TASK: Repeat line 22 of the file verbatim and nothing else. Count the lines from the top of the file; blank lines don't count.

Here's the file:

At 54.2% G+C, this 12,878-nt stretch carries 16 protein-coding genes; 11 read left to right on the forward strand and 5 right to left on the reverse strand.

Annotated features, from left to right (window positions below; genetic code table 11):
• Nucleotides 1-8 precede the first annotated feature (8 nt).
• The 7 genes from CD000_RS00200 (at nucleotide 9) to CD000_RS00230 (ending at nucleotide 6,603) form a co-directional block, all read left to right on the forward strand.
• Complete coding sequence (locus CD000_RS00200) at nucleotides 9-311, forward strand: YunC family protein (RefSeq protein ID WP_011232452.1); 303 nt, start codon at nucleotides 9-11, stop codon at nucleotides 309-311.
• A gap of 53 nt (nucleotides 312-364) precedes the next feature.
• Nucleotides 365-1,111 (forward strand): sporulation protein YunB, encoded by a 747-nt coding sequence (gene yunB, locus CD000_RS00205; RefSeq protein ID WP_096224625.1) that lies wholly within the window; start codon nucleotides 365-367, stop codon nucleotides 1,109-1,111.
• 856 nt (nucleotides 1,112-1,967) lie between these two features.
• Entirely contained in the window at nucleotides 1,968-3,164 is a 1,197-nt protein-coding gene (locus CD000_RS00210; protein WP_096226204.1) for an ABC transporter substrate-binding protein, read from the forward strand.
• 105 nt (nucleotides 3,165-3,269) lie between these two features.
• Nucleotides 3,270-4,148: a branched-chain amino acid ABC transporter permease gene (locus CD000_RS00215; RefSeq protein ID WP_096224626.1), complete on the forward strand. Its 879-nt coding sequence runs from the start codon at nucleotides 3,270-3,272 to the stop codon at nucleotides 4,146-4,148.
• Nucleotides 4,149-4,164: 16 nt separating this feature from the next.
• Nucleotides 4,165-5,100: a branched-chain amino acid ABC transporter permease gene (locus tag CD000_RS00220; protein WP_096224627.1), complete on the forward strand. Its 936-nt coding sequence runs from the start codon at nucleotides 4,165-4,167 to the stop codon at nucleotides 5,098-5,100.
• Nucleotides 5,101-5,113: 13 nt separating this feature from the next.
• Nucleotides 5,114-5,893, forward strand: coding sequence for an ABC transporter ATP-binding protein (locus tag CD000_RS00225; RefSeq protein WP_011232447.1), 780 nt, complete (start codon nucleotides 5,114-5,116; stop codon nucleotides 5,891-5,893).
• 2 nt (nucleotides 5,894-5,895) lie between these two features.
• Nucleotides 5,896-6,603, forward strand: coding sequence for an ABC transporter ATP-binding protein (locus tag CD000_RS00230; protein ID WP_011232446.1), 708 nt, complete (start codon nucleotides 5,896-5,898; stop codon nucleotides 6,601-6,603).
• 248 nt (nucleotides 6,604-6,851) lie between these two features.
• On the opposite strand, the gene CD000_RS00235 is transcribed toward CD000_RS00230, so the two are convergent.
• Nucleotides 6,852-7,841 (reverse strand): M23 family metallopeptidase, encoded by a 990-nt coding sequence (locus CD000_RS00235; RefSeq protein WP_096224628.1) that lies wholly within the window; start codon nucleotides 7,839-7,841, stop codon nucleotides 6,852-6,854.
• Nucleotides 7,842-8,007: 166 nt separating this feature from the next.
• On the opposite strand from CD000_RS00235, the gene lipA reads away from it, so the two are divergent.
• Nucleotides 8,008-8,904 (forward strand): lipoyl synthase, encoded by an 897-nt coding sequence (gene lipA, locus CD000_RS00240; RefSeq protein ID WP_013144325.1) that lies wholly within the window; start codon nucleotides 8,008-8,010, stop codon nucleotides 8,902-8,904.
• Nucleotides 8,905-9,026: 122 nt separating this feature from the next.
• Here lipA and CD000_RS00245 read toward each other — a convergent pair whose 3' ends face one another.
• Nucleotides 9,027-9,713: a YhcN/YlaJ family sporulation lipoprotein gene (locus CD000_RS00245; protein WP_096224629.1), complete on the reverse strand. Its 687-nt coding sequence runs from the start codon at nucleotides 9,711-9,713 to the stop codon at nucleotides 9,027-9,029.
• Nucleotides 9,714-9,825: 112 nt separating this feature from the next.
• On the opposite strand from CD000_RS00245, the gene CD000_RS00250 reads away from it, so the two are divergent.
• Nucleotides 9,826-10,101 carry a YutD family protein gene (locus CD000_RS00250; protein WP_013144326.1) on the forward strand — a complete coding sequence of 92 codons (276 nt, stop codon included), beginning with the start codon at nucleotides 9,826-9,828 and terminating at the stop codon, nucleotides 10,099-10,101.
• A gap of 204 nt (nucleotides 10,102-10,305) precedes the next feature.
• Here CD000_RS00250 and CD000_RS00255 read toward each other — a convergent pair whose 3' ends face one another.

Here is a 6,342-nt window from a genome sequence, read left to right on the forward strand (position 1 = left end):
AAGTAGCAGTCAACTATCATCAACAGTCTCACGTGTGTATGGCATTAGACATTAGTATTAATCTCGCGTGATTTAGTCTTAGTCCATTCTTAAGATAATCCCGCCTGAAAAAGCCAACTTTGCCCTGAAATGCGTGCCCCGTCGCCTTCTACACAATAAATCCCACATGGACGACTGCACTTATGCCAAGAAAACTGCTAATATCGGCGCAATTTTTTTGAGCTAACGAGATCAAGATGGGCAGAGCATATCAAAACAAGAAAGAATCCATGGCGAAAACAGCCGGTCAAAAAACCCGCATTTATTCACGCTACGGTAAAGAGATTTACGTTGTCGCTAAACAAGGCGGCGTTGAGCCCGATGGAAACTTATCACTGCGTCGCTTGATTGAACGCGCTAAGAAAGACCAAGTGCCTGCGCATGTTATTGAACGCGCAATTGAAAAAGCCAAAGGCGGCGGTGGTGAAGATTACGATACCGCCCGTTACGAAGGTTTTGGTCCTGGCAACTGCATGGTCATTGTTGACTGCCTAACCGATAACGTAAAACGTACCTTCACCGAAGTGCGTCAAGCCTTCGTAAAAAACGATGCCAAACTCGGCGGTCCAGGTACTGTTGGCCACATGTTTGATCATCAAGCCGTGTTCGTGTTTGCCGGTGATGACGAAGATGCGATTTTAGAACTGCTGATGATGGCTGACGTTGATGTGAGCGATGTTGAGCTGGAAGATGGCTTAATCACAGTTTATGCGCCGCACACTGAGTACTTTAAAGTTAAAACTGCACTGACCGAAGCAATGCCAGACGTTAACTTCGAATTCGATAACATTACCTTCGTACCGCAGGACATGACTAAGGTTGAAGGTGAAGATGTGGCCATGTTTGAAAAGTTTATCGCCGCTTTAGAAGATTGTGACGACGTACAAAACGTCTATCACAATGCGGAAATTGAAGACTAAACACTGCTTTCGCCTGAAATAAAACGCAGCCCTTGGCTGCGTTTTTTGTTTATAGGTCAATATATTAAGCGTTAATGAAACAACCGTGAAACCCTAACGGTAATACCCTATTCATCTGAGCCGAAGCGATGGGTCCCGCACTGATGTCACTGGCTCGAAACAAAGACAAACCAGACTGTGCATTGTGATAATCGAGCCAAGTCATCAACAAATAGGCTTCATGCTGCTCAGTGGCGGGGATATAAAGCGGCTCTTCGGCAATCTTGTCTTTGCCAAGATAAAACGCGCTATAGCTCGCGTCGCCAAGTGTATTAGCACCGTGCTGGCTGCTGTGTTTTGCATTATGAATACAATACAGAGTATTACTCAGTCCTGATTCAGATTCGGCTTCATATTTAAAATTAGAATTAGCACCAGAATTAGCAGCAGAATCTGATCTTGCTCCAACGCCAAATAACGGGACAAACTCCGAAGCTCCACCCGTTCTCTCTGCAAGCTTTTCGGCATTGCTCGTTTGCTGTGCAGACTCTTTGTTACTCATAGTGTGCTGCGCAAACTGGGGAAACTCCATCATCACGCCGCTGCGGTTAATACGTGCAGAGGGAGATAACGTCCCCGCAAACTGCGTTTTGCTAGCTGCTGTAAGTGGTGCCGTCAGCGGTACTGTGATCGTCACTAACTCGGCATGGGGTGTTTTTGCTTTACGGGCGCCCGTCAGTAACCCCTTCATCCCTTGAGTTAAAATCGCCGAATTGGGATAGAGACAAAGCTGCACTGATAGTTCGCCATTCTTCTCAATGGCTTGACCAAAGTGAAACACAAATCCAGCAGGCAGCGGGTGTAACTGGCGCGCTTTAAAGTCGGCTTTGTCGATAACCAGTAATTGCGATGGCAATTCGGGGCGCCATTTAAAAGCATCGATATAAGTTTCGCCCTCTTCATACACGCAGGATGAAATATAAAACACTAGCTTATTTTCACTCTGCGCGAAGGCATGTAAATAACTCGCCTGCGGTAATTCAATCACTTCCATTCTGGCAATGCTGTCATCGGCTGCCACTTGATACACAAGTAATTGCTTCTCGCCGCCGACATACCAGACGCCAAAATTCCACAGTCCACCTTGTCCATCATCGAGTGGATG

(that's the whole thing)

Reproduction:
• On the opposite strand from CD000_RS00235, the gene lipA reads away from it, so the two are divergent.